ASP.NET Security Consultant

I'm an author, speaker, and generally a the-way-we've-always-done-it-sucks security guy who specializes in web technologies and ASP.NET.

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Hiring good programmers - Part 2

Published on: 2010-05-29

In Part 1 of my discussion on how to hire programmers, I outlined some problems with common practices in hiring programmers (or anyone else for that matter). But merely pointing out problems isn't useful. What can a manager do to hire good candidates?

I would start by defining the tasks the position requires as honestly, realistically, and specifically as possible. This isn't as easy as it sounds. For example, many openings that I've seen for programmers require someone who can complete code "on time, within budget, and bug-free". Unfortunately many problems that get in the way of delivering software with these criteria are outside of the control of a software developer. Yes, skill deficiencies in the programmers themselves can cause any or all of these issues. But so can poor requirements, poorly controlled scope creep, poor communication, etc. What exactly is the need?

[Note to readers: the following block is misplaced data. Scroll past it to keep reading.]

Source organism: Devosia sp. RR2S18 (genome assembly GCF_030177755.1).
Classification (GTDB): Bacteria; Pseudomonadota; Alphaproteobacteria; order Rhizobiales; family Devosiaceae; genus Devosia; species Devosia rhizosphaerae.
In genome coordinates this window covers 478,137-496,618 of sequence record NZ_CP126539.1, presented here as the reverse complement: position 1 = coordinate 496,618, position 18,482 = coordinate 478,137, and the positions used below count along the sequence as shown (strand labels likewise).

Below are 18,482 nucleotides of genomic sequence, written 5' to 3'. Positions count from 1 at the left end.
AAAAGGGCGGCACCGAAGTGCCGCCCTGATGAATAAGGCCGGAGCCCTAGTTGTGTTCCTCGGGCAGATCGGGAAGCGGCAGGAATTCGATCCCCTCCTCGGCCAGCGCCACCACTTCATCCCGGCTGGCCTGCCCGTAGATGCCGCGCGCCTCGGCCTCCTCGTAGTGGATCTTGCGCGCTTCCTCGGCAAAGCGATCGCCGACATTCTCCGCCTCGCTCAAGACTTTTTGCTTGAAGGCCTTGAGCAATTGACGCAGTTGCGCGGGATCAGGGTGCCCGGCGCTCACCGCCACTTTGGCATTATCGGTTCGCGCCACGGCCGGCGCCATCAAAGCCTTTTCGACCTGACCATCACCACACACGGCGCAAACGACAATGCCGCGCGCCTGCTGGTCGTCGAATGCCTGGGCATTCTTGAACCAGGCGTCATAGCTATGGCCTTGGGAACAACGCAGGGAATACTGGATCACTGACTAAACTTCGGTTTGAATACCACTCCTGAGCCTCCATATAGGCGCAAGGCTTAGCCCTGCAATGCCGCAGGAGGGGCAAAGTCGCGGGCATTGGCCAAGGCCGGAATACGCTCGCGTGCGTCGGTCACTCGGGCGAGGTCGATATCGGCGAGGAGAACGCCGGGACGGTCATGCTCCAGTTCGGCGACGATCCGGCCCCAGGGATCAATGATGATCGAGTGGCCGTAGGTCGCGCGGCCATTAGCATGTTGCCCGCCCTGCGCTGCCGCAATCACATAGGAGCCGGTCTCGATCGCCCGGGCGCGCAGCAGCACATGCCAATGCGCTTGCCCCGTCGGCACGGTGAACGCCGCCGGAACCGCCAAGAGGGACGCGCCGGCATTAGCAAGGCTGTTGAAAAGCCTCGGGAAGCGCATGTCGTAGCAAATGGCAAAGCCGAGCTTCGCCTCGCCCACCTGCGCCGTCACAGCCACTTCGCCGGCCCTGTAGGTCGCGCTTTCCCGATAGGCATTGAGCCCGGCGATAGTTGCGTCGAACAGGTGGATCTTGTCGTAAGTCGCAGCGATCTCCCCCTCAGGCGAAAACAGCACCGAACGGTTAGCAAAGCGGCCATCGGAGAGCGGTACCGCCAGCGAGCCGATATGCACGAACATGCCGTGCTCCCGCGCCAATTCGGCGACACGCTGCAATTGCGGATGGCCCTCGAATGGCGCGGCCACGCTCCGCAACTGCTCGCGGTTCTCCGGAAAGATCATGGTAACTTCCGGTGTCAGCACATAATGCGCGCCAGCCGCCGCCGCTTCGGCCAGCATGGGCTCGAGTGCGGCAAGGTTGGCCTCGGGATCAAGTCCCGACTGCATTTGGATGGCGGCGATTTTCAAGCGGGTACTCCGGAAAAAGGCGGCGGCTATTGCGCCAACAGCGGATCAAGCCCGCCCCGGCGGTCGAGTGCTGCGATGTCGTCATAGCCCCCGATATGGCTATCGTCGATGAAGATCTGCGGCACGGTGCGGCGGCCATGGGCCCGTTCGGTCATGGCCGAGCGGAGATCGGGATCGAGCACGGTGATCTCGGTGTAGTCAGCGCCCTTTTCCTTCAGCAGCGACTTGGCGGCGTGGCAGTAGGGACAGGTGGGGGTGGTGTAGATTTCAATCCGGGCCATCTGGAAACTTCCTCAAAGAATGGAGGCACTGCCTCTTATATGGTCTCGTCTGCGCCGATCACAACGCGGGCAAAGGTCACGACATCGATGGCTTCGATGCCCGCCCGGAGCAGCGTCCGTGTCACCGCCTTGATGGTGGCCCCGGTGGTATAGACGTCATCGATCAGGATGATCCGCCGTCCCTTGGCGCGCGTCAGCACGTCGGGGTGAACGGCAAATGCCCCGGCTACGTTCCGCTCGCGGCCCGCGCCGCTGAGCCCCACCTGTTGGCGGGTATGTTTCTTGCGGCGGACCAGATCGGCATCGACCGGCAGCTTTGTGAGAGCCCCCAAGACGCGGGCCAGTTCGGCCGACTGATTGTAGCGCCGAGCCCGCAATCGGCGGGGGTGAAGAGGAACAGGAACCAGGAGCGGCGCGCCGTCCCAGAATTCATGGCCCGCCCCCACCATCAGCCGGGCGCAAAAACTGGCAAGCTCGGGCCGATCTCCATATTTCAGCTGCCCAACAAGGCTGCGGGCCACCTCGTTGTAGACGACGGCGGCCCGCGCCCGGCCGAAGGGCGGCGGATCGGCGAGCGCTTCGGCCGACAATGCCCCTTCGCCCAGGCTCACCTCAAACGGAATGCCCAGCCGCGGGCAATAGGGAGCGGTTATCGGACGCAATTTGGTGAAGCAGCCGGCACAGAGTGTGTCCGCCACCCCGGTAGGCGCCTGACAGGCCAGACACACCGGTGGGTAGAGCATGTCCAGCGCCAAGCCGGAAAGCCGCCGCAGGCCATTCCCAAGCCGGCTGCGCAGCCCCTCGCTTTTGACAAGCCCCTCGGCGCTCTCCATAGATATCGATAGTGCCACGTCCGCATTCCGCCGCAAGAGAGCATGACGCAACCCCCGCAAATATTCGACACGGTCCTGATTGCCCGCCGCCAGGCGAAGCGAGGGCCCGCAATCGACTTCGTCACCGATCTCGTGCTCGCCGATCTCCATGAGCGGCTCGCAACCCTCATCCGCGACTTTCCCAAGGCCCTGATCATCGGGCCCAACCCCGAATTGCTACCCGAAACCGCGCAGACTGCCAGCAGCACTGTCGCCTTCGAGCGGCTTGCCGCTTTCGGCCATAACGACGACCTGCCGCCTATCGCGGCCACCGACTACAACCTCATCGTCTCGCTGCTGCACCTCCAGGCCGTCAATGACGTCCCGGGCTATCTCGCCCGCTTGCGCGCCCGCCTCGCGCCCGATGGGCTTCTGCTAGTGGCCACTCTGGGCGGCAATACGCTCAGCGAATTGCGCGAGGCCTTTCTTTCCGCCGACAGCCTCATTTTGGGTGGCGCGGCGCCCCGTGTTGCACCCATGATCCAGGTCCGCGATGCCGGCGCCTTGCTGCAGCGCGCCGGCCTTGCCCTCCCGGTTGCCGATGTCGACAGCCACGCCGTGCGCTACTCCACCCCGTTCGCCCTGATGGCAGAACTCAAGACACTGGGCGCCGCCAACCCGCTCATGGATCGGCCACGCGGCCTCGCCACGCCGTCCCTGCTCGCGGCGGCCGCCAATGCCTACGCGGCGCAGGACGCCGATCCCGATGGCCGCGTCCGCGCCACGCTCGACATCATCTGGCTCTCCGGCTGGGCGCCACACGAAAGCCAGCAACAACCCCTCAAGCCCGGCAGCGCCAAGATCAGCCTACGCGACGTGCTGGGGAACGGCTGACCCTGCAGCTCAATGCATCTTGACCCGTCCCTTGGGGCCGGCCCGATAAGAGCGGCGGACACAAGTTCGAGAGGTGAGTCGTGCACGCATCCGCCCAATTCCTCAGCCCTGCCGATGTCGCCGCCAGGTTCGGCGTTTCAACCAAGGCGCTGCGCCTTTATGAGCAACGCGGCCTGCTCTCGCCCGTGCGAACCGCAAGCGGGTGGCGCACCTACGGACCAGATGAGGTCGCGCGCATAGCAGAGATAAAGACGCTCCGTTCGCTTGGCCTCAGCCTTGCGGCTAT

A better approach might be identifying which aspects of the finished product are most important. A programmer trying to be one of the first to create a game for a new mobile system might be more focused on time and budget than bugs. To contrast, programming for medical devices would require much more focus on creating bug-free software. Along with this, be aware of any road blocks within your company preventing programmers from getting work done. Do the programmers frequently get poor requirements? While improving the requirement gathering and documenting process, I would focus on getting programmers with enough of a business sense to be able to extrapolate missing information from the requirements. Are projects frequently under time pressure? Then finding programmers who can get work done quickly should be a priority.